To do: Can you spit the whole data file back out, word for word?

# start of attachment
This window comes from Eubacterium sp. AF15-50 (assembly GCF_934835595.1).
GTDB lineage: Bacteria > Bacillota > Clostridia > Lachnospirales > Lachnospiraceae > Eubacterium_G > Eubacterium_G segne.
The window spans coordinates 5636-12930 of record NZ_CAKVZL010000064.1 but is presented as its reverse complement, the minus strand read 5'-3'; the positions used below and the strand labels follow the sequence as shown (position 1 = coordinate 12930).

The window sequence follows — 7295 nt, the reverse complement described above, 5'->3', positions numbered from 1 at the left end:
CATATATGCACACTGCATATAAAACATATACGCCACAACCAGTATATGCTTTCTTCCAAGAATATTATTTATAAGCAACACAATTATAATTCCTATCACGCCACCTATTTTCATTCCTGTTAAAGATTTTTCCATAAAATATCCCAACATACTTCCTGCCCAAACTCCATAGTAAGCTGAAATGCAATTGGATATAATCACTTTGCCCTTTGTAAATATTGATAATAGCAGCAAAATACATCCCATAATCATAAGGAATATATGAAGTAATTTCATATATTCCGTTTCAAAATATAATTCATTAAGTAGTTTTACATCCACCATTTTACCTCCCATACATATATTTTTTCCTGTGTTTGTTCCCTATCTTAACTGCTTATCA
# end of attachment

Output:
This window comes from Eubacterium sp. AF15-50 (assembly GCF_934835595.1).
GTDB lineage: Bacteria > Bacillota > Clostridia > Lachnospirales > Lachnospiraceae > Eubacterium_G > Eubacterium_G segne.
The window spans coordinates 5636-12930 of record NZ_CAKVZL010000064.1 but is presented as its reverse complement, the minus strand read 5'-3'; the positions used below and the strand labels follow the sequence as shown (position 1 = coordinate 12930).

The window sequence follows — 7295 nt, the reverse complement described above, 5'->3', positions numbered from 1 at the left end:
CATATATGCACACTGCATATAAAACATATACGCCACAACCAGTATATGCTTTCTTCCAAGAATATTATTTATAAGCAACACAATTATAATTCCTATCACGCCACCTATTTTCATTCCTGTTAAAGATTTTTCCATAAAATATCCCAACATACTTCCTGCCCAAACTCCATAGTAAGCTGAAATGCAATTGGATATAATCACTTTGCCCTTTGTAAATATTGATAATAGCAGCAAAATACATCCCATAATCATAAGGAATATATGAAGTAATTTCATATATTCCGTTTCAAAATATAATTCATTAAGTAGTTTTACATCCACCATTTTACCTCCCATACATATATTTTTTCCTGTGTTTGTTCCCTATCTTAACTGCTTATCA